As technology changes the way we live our day-to-day lives, it is fascinating to imagine what the future will bring. We live in the age where we are soon going to be surrounded by disruptive technologies like Blockchain, IoT, Machine Learning, AR/VR, etc. You will unleash the power and potential of these technologies to see your lives changing by leap and bounds, but it will not happen in a fortnight.
Though all these technologies have seen a few implementations, IoT has been the most prominent of them all to date. Considering the predictions from Gartner, there will be more than 20 billion connected things by 2020. This is a huge number. The Internet of Things is rapidly expanding its potential to transform everyday life with connected cars, smart homes, connected wearables, smart cities, farms, and manufacturing facilities. The possibilities are endless, and development is already taking place, however, the current internet infrastructure is unlikely to be able to support this IoT revolution.
With so many devices connected to each other through the internet, management and security are a big concern. In research by IDC, the firm estimates that 90% of the organizations that implement the Internet of Things will suffer an IoT-based breach of the back-end system by 2017.
Problems With IoT
The current IoT ecosystem works on a centralized communication and data management model, which is also known as a client/server paradigm. All IoT-enabled devices are connected to each other through a cloud that allows storage and processing of the data. Connection to these devices go through the internet, and with so much happening on a server, it can be overloaded, making the entire system vulnerable to cyber-attack. Even if you use large server farms, this remains a possibility.
If we take the discussion to smart homes, this is again relevant and the probability would be even higher. For smart homes to function well on IoT, they would have a small server set up locally. It would then be easy for a hacker to take control of it, exposing every bit of your personal information.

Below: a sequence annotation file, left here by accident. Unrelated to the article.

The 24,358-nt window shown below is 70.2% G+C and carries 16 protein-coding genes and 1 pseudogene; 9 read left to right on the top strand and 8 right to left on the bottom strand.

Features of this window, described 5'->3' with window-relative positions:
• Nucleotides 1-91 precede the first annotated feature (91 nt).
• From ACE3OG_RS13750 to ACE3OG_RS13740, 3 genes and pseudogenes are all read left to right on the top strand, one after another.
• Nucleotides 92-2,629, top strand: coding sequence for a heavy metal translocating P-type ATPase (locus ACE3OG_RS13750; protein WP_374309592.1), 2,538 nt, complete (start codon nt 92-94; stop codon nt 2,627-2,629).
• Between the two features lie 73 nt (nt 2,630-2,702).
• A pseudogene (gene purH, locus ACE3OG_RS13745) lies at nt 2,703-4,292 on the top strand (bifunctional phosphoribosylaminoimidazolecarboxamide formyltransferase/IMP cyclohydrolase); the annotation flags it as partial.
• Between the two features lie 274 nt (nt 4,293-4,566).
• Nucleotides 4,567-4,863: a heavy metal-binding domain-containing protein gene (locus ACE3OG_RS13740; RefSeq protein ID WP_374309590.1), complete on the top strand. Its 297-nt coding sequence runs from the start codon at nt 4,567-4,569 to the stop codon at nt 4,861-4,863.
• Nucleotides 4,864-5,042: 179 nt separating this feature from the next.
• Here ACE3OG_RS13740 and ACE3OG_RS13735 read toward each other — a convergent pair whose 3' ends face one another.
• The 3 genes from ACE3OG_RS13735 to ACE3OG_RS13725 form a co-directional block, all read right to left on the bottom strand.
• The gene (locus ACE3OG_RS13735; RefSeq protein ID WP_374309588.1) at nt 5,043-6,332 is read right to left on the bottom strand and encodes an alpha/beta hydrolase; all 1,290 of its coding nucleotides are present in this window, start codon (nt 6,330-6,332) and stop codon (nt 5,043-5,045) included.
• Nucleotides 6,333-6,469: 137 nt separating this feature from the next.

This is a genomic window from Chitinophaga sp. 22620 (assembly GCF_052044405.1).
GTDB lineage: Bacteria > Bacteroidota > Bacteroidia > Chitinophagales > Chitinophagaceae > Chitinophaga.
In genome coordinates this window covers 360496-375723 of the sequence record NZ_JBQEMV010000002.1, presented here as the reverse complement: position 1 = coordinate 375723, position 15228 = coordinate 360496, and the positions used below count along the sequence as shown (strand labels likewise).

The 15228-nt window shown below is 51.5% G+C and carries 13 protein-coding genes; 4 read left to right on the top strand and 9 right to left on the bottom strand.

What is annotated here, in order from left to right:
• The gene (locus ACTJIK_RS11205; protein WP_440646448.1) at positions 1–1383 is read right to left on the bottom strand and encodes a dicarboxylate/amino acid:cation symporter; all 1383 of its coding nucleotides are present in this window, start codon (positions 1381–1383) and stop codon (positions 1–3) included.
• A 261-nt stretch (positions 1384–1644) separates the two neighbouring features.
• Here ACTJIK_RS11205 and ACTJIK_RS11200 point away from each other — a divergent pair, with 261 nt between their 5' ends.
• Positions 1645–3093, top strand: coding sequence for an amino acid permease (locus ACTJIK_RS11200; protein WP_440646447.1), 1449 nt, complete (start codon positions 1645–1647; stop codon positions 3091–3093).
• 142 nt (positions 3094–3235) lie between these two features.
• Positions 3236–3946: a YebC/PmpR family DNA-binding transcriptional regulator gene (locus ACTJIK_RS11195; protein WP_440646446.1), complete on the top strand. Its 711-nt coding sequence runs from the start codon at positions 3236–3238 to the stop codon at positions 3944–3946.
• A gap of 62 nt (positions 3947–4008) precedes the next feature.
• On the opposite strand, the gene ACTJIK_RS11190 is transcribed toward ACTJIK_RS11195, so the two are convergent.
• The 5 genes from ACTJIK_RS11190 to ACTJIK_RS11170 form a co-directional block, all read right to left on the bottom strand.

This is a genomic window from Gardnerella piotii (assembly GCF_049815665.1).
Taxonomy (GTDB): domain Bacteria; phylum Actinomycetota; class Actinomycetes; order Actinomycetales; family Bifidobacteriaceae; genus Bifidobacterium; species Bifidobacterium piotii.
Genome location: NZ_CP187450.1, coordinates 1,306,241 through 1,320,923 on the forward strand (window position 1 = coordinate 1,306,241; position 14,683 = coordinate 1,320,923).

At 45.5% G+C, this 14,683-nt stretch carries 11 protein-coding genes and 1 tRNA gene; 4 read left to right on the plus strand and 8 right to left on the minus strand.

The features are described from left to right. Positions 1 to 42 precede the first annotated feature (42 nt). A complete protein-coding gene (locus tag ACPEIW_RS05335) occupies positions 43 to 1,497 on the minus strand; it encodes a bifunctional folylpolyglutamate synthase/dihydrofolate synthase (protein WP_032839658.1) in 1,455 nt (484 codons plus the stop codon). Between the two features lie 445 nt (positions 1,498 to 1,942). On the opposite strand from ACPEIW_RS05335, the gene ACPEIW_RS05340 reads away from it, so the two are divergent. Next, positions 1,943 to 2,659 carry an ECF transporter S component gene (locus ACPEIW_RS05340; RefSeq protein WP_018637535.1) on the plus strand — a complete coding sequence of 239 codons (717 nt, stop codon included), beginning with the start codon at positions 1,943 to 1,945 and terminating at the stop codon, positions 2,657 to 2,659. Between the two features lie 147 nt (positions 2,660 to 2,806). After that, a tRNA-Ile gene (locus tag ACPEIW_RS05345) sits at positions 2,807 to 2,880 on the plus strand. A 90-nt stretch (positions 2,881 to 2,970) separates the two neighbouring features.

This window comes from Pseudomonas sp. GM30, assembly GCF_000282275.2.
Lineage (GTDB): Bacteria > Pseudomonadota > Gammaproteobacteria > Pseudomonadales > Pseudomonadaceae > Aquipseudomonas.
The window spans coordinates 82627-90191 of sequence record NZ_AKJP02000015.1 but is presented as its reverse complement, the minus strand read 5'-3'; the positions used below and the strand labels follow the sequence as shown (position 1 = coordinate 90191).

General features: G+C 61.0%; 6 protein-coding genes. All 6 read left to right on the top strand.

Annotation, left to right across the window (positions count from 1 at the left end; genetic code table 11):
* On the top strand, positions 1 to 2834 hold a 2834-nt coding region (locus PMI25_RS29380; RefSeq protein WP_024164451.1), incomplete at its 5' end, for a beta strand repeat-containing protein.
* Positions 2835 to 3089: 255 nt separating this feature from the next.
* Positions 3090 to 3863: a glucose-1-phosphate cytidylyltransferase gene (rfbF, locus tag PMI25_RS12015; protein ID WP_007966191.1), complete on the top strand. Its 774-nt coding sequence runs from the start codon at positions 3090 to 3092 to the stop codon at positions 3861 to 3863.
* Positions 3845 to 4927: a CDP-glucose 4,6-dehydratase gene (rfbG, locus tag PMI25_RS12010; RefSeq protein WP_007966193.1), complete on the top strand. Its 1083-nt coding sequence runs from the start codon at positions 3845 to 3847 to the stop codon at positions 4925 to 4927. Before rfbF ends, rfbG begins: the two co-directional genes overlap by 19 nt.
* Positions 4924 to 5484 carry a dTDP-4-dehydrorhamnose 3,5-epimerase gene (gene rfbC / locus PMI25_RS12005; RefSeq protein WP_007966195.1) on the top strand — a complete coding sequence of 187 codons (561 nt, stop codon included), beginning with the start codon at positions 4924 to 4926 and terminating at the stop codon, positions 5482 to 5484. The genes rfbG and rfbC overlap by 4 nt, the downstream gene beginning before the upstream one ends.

But if we can decentralize the data and improve the connectivity between the devices, we can overcome these problems. This is where Blockchain comes into play.
What Is Blockchain?
A Blockchain is a distributed, immutable, and cryptographically secured ledger owned by everyone in the network. Blockchain owes its name to the way it stores transaction data – in blocks, which are linked together through a chain. All these blocks in Blockchain have their unique hash for identification, are of limited size, and linked together by pointing to their previous block. In simple words, Blockchain, the technology behind Bitcoin, is an open database to create and store data in a secure way.
The major advantage that Blockchain bring is that it is public. Every participant in the network can see the data blocks and information stored in it. But this does not mean everyone can see the actual content, as each block is protected by a private key. Another big advantage is security. The database can only be expended and previous records cannot be altered. In addition, when someone wants to tamper the data, they cannot do it without the consensus of all the participants.
What Can Blockchain Bring to IoT?
Blockchain technology is the missing link to secured communication in IoT. By adding Blockchain, we can have a secured mesh network that will allow IoT devices to interconnect reliably and avoid the threats that are prevalent in central server models. This decentralized approach would eliminate the single point of failure, creating a more resilient ecosystem for devices to run on. The cryptographic algorithm in Blockchain would make data more private.
Moreover, the ledger developed by Blockchain is tamper-proof and cannot be altered by malicious actors because it doesn’t exist in any single location. Man-in-the-middle attacks cannot happen either, as there is no single line of communication. Blockchain makes peer-to-peer communication possible and bitcoins are a great proof of it.
These capabilities make Blockchain a fundamental element of IoT solutions. It is not a surprise that enterprise IoT Technologies have become one of the early adopters of trust technologies.